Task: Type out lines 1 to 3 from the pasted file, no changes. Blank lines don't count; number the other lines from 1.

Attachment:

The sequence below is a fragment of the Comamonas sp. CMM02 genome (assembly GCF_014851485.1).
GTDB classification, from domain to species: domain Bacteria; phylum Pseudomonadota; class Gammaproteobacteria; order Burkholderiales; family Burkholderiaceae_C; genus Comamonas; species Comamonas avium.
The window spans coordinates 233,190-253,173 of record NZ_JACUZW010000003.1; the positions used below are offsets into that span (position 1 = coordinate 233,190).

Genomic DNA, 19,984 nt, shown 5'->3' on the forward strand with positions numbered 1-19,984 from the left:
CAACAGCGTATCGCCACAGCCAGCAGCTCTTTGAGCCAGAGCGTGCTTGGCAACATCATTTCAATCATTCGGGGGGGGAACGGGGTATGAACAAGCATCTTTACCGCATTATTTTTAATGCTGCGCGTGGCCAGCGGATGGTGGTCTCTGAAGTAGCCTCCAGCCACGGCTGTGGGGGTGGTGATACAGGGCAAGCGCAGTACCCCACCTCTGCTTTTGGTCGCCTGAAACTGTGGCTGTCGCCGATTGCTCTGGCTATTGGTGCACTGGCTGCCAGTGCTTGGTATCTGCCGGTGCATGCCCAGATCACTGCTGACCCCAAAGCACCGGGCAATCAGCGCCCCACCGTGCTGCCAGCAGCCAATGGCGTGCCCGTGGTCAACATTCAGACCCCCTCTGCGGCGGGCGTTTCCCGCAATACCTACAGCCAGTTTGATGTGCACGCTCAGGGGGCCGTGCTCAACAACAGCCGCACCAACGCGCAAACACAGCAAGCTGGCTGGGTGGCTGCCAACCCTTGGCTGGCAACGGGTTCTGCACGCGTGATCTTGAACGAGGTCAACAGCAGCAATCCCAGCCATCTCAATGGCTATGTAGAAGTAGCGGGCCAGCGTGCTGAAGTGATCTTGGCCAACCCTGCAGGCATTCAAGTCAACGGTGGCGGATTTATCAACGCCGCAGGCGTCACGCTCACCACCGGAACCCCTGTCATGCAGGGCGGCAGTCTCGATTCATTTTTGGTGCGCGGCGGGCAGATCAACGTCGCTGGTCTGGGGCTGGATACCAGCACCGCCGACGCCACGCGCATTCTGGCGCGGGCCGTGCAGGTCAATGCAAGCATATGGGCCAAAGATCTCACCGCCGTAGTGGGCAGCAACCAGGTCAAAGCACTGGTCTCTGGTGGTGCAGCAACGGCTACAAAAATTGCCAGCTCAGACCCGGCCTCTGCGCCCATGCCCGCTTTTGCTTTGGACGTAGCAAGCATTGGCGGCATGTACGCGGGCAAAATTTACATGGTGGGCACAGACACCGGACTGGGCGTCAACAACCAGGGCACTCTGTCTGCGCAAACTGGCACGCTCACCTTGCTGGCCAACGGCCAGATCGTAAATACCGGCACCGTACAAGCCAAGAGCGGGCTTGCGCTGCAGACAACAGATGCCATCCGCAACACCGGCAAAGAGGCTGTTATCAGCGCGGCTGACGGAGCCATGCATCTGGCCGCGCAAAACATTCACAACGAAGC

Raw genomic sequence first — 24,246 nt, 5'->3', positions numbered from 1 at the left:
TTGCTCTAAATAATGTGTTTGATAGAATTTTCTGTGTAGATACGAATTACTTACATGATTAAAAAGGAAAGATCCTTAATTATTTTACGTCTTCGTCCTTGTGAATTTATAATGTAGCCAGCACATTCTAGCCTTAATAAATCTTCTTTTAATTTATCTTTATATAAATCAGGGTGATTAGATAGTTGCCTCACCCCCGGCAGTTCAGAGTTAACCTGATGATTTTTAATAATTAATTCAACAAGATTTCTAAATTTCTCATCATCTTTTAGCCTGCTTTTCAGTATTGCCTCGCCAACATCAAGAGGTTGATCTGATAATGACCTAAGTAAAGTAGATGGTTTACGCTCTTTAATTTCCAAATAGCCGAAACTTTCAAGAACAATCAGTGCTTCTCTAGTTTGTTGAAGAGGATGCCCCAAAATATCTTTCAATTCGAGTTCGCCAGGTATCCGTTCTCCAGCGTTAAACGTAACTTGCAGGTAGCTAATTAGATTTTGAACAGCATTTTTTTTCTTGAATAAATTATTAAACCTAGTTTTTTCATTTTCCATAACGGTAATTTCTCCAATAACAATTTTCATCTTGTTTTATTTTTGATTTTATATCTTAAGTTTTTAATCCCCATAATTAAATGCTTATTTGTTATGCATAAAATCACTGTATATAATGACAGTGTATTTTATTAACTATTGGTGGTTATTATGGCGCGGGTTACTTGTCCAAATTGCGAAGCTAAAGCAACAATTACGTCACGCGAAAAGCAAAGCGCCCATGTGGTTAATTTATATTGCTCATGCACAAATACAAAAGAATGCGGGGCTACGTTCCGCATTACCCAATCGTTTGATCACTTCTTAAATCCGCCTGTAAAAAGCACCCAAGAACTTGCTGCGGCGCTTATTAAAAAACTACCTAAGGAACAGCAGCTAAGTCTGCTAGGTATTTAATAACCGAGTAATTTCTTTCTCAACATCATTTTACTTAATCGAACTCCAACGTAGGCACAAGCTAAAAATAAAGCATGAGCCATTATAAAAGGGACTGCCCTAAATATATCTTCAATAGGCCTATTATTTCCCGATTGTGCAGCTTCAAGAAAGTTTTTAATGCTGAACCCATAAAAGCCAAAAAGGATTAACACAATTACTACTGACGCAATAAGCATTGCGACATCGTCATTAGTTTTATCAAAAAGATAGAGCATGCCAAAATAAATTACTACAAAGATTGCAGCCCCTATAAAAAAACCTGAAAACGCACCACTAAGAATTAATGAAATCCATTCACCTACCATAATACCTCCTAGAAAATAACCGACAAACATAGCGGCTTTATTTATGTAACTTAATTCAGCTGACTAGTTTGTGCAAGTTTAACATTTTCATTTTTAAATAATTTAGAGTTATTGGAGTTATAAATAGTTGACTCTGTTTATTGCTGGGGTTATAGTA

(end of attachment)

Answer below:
The sequence below is a fragment of the Comamonas sp. CMM02 genome (assembly GCF_014851485.1).
GTDB classification, from domain to species: domain Bacteria; phylum Pseudomonadota; class Gammaproteobacteria; order Burkholderiales; family Burkholderiaceae_C; genus Comamonas; species Comamonas avium.
The window spans coordinates 233,190-253,173 of record NZ_JACUZW010000003.1; the positions used below are offsets into that span (position 1 = coordinate 233,190).